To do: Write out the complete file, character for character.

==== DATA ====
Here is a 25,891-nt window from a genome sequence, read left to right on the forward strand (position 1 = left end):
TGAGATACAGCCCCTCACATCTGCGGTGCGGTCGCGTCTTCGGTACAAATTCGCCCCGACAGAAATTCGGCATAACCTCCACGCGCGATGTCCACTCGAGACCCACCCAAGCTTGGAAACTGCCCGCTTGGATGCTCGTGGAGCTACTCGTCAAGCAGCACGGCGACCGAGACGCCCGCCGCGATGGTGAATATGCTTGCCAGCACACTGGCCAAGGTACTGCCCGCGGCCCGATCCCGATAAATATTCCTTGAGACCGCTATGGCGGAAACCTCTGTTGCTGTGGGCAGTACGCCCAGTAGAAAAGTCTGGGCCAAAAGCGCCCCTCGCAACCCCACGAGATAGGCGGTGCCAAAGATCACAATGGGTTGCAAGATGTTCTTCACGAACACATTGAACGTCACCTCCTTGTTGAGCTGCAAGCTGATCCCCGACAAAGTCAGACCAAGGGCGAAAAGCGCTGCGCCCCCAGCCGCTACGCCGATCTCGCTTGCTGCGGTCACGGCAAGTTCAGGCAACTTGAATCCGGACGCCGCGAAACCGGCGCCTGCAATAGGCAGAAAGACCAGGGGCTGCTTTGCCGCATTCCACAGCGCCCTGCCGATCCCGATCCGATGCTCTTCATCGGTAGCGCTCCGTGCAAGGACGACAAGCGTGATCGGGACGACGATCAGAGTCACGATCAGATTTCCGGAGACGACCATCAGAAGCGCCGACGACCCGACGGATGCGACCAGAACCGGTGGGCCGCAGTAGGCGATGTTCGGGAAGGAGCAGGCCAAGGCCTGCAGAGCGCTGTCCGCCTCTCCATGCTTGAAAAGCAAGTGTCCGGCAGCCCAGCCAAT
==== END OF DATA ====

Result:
Here is a 25,891-nt window from a genome sequence, read left to right on the forward strand (position 1 = left end):
TGAGATACAGCCCCTCACATCTGCGGTGCGGTCGCGTCTTCGGTACAAATTCGCCCCGACAGAAATTCGGCATAACCTCCACGCGCGATGTCCACTCGAGACCCACCCAAGCTTGGAAACTGCCCGCTTGGATGCTCGTGGAGCTACTCGTCAAGCAGCACGGCGACCGAGACGCCCGCCGCGATGGTGAATATGCTTGCCAGCACACTGGCCAAGGTACTGCCCGCGGCCCGATCCCGATAAATATTCCTTGAGACCGCTATGGCGGAAACCTCTGTTGCTGTGGGCAGTACGCCCAGTAGAAAAGTCTGGGCCAAAAGCGCCCCTCGCAACCCCACGAGATAGGCGGTGCCAAAGATCACAATGGGTTGCAAGATGTTCTTCACGAACACATTGAACGTCACCTCCTTGTTGAGCTGCAAGCTGATCCCCGACAAAGTCAGACCAAGGGCGAAAAGCGCTGCGCCCCCAGCCGCTACGCCGATCTCGCTTGCTGCGGTCACGGCAAGTTCAGGCAACTTGAATCCGGACGCCGCGAAACCGGCGCCTGCAATAGGCAGAAAGACCAGGGGCTGCTTTGCCGCATTCCACAGCGCCCTGCCGATCCCGATCCGATGCTCTTCATCGGTAGCGCTCCGTGCAAGGACGACAAGCGTGATCGGGACGACGATCAGAGTCACGATCAGATTTCCGGAGACGACCATCAGAAGCGCCGACGACCCGACGGATGCGACCAGAACCGGTGGGCCGCAGTAGGCGATGTTCGGGAAGGAGCAGGCCAAGGCCTGCAGAGCGCTGTCCGCCTCTCCATGCTTGAAAAGCAAGTGTCCGGCAGCCCAGCCAAT